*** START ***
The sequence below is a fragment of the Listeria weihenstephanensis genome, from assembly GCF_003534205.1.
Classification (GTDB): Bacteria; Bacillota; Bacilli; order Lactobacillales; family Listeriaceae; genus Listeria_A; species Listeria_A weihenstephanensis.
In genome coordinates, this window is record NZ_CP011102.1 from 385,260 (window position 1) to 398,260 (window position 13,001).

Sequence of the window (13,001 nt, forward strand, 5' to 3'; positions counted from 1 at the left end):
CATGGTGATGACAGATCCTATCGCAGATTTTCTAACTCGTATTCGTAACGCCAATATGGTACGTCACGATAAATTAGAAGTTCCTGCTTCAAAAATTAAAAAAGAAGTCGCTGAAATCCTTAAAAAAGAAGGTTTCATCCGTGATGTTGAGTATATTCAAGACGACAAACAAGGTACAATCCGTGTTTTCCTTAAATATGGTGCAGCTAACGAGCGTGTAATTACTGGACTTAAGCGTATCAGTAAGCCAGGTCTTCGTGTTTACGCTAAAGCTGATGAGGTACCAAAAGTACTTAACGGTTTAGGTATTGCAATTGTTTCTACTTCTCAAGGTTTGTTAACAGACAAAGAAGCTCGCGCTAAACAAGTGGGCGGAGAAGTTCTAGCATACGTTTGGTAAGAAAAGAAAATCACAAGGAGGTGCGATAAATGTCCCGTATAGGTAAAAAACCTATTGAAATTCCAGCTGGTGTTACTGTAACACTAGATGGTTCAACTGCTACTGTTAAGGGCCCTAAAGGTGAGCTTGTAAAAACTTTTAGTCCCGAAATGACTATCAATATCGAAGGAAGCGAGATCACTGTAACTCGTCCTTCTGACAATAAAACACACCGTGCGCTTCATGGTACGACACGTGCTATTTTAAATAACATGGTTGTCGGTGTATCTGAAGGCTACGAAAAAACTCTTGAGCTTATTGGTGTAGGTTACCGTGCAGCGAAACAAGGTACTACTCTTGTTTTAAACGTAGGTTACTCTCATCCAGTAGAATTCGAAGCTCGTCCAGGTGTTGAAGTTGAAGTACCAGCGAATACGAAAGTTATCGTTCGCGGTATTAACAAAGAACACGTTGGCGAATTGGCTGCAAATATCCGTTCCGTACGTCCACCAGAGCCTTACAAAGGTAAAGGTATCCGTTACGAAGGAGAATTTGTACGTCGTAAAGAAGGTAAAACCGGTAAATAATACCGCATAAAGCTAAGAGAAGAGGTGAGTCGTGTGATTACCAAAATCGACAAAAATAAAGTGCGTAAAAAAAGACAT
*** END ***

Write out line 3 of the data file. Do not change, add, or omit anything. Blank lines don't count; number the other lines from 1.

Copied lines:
In genome coordinates, this window is record NZ_CP011102.1 from 385,260 (window position 1) to 398,260 (window position 13,001).